Partnership designed to address hypertension, cardiovascular disease head-on
Dr. Elijah Ogola, vice president for the East-Pan-African Society of Cardiology, describes how the innovative public-private partnership Healthy Heart Africa – which includes Population Services Kenya – is improving hypertension care in Kenya, for NextBillion. Right now, we have the opportunity to confront a silent killer that is gaining momentum across Africa. Hypertension, or raised blood pressure, has grownRead More ›
By Minal Bopaiah, Communications Manager, PSI Many women are familiar with the uncomfortable but necessary Pap smear – a common procedure that screens for cervical cancer. The Pap smear involves scraping cells from a woman’s cervix and then sending it to a lab for analysis. Because the procedure requires specialized medical training and complex diagnosticRead More ›
The following post is by Sir George Alleyne and Nils Daulaire and originally appears on the Huffington Post.
Cancers, cardiovascular diseases, chronic lung diseases and diabetes — four of the biggest killers among the group together known as non-communicable diseases (NCDs) — have emerged as one of the greatest social and economic development challenges of this century. From a global health perspective, NCDs now account for more deaths every year than AIDS, tuberculosis, malaria and all other causes combined — they result in roughly two out of three deaths worldwide.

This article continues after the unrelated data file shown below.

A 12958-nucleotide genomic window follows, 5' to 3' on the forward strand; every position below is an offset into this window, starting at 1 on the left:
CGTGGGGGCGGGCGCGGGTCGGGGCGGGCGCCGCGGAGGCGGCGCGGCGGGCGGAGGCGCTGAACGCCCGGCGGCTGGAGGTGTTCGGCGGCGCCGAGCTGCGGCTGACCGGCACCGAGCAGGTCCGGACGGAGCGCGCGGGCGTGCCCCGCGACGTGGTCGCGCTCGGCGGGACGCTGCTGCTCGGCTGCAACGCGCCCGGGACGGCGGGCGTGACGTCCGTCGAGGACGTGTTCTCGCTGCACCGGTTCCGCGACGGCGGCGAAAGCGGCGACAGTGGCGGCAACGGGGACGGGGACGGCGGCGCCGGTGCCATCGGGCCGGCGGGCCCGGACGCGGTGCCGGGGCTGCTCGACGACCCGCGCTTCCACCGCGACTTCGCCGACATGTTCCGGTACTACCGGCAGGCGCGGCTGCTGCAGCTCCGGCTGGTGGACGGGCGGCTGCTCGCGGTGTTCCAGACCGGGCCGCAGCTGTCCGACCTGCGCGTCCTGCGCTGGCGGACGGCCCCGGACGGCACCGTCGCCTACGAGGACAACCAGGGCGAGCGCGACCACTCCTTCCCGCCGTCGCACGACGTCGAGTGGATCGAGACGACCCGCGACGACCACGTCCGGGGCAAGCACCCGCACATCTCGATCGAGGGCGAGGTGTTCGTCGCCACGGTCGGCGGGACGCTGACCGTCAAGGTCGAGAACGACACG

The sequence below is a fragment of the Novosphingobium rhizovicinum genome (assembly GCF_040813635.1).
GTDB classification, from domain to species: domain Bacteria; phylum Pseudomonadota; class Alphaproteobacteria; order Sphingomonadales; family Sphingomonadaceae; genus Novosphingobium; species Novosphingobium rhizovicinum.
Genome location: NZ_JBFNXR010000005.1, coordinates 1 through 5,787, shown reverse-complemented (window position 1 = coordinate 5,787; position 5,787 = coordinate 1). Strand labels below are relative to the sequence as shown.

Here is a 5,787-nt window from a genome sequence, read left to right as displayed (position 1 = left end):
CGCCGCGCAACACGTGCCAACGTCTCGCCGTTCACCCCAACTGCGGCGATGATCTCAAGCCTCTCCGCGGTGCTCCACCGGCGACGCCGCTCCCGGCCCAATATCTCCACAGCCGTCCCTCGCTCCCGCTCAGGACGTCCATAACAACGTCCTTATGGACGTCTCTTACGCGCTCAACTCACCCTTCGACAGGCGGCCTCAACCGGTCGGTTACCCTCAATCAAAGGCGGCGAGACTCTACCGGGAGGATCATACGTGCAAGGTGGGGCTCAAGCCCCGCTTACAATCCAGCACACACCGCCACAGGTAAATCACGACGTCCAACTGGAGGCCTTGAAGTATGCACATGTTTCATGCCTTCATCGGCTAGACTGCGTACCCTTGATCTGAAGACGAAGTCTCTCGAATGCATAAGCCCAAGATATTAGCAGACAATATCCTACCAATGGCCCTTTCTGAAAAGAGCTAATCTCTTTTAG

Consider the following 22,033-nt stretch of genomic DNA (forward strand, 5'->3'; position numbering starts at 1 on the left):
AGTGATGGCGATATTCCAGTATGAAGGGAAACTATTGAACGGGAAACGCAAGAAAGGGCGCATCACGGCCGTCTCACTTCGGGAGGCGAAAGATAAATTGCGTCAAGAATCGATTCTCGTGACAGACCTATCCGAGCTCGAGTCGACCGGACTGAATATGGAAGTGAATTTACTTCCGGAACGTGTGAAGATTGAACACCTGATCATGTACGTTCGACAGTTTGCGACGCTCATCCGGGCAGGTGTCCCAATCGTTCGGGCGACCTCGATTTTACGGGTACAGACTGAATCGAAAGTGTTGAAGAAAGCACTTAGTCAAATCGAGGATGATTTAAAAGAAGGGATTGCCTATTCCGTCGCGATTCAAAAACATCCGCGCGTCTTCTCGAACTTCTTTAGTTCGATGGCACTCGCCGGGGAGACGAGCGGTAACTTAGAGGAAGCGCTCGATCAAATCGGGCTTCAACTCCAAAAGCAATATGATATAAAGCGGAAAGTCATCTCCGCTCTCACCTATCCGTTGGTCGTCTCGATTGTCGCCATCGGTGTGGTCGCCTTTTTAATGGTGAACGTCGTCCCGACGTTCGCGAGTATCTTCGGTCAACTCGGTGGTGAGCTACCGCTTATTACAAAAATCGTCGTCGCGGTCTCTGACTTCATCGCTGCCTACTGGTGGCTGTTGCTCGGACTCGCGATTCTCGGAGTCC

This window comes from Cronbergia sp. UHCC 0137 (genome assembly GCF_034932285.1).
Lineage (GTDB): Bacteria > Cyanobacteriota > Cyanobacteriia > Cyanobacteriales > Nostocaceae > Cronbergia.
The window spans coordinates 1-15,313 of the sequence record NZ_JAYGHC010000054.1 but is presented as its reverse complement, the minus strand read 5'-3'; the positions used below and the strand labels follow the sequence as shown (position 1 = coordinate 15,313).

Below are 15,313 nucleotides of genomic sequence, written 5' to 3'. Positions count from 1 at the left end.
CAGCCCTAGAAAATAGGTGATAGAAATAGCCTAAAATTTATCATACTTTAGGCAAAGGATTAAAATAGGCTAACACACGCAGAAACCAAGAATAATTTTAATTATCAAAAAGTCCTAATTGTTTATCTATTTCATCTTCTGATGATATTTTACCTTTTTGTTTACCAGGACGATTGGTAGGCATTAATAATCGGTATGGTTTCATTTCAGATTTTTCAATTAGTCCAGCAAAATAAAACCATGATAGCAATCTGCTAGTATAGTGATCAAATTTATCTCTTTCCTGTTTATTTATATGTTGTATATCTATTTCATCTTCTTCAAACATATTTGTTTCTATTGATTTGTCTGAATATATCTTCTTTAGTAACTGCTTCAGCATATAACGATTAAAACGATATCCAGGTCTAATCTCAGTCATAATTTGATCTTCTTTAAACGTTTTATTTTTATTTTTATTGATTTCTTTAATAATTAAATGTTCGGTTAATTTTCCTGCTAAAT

On the first anniversary of the United Nations High-Level Meeting on NCDs where the world formally acknowledged the urgent need for action on these under-recognized diseases, it makes sense to assess how far we’ve come, as well as how much further we need to go. At that meeting, countries unanimously adopted a political declaration that committed them to reduce the toll of NCDs by strengthening national responses and increasing international collaboration.
It’s been a remarkable year. During the past 12 months, health workers, policymakers and activists rallied around the High-Level Meeting to build a robust civil society movement, which has continued to gather momentum.Read More ›